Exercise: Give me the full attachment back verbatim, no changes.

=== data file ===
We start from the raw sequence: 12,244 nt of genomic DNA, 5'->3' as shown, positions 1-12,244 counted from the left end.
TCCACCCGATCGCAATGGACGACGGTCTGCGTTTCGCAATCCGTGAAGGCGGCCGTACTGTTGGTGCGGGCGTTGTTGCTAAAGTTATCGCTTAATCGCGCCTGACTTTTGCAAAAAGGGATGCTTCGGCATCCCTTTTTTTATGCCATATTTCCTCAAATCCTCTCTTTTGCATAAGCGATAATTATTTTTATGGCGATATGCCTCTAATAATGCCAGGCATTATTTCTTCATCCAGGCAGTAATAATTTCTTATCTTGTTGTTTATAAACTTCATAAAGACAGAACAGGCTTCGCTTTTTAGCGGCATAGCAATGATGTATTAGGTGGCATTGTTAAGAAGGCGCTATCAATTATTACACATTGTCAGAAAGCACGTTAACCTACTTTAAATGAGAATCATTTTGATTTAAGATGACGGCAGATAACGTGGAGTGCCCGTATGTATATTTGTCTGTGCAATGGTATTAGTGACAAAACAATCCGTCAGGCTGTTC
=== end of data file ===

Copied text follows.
We start from the raw sequence: 12,244 nt of genomic DNA, 5'->3' as shown, positions 1-12,244 counted from the left end.
TCCACCCGATCGCAATGGACGACGGTCTGCGTTTCGCAATCCGTGAAGGCGGCCGTACTGTTGGTGCGGGCGTTGTTGCTAAAGTTATCGCTTAATCGCGCCTGACTTTTGCAAAAAGGGATGCTTCGGCATCCCTTTTTTTATGCCATATTTCCTCAAATCCTCTCTTTTGCATAAGCGATAATTATTTTTATGGCGATATGCCTCTAATAATGCCAGGCATTATTTCTTCATCCAGGCAGTAATAATTTCTTATCTTGTTGTTTATAAACTTCATAAAGACAGAACAGGCTTCGCTTTTTAGCGGCATAGCAATGATGTATTAGGTGGCATTGTTAAGAAGGCGCTATCAATTATTACACATTGTCAGAAAGCACGTTAACCTACTTTAAATGAGAATCATTTTGATTTAAGATGACGGCAGATAACGTGGAGTGCCCGTATGTATATTTGTCTGTGCAATGGTATTAGTGACAAAACAATCCGTCAGGCTGTTC